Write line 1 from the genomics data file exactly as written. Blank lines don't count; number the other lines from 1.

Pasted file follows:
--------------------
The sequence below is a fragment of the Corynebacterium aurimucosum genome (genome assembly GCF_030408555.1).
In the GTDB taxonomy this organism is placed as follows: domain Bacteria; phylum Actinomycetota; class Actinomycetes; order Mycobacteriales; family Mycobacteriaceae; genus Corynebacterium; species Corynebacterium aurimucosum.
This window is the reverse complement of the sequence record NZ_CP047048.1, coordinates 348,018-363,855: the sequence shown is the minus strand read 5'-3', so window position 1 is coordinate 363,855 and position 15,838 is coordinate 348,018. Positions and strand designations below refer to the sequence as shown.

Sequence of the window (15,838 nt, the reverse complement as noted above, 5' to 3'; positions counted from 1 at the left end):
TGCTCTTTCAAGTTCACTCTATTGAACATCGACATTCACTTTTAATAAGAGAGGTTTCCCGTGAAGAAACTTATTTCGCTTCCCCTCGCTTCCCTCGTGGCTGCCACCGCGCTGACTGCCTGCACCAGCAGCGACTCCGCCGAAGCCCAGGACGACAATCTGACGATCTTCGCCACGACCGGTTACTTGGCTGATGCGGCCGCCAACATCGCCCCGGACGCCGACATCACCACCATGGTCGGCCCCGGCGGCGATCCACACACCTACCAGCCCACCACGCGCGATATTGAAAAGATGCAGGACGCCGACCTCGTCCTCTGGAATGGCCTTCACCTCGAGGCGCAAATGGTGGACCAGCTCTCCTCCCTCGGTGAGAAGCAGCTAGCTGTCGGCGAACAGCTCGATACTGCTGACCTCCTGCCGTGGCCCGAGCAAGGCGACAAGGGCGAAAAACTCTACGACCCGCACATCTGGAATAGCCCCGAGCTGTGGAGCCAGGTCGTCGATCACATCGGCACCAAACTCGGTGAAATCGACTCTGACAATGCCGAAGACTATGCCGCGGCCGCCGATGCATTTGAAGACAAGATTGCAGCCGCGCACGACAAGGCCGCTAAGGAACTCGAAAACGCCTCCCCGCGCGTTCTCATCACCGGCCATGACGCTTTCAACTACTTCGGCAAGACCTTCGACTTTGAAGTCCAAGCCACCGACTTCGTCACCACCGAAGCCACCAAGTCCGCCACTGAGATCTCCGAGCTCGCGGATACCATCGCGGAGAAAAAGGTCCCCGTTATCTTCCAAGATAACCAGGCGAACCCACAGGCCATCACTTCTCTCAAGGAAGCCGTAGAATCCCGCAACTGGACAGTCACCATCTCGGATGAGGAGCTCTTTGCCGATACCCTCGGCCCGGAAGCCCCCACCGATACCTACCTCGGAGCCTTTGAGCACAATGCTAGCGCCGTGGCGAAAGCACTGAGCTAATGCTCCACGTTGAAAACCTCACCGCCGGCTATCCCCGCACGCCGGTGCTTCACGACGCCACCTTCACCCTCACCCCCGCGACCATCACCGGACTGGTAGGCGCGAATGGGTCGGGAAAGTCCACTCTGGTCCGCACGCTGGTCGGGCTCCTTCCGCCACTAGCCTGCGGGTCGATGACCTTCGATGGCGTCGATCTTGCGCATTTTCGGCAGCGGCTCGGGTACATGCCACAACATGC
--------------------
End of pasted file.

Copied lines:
The sequence below is a fragment of the Corynebacterium aurimucosum genome (genome assembly GCF_030408555.1).